Religion on Time: Religion as a Visual Construct in a Weekly News Magazine • David W. Scott and Daniel Stout, University of South Carolina • This paper suggests that the world of religion portrayed in Time magazine differs dramatically from those created within the walls of religious institutions. Christianity is the dominant subject of discourse, with special emphasis on Christian symbols in April (Easter) and December (Christmas). Also, magazine religion embraces private religious practice, is skeptical of institutions, and often co-opts religious symbols as a means of promoting entertainment, art, contemporary science.
Media, Religion and Politics in Nicaragua: How an Independent Press Threatened the Catholic Church • Kris Kodrich, Colorado State University • Nicaragua’s La Prensa stopped publishing a weekly Catholic “Sunday Reading” page in 2001, replacing it with a more diverse “Religion and Faith” page. Although this was a simple journalistic decision to better serve the readers, the controversial move also carried substantial political implications. This study applies an economic model of church-state relations to illustrate that both the newspaper and the Church acted rationally in their respective efforts to remain relevant to Nicaraguans.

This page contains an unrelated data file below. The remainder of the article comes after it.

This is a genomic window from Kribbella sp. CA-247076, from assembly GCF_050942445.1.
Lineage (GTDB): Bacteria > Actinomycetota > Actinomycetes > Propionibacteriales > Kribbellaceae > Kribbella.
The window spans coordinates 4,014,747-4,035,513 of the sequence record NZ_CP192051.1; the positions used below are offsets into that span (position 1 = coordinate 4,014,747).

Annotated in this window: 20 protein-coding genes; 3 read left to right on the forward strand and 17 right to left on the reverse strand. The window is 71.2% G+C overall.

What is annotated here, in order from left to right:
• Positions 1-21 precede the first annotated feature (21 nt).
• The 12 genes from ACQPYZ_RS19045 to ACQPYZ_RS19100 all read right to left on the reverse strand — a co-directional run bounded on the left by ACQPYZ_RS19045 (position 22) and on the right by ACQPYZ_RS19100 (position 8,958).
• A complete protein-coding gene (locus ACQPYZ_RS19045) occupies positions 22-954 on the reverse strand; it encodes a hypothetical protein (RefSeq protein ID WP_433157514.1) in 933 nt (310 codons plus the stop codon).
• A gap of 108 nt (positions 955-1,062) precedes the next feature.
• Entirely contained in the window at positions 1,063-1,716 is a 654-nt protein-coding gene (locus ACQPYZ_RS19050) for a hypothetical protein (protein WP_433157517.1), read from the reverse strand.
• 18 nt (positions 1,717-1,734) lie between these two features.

Public Relations as Evangelism: A Study of Four Denominations in Los Angeles County • Louella Benson, Pepperdine University • This study explored attitudes about public relations and how four denominations in Los Angeles County use publicity tools to reach the media and their communities. Overall, participants agree that publicity is useful and necessary in spreading the church mission to the community, remaining visible in the community, and reaching potential members. The majority of those in charge of public relations are not formally trained, and publicity efforts are not particularly high-tech or aggressive.
Democratic Learning and The Sober Second Thought: The Effect of Reading John Stuart Mill’s Essay “On Liberty” on Tolerance for Free Speech Among Highly Religious, Politically Conservative Students • Sherry Baker, Quint Randle, Ed Carter and Scott Lunt, Brigham Young University • A survey (n = 349) of highly religious, politically conservative students (religiosity and political conservatism being among the highest predictors of intolerance) shows a significant statistical effect on increased tolerance (both abstract and specific) for free speech resulting from reading J.S. Mill’s essay “On Liberty” and taking a course in the history and theory of the First Amendment.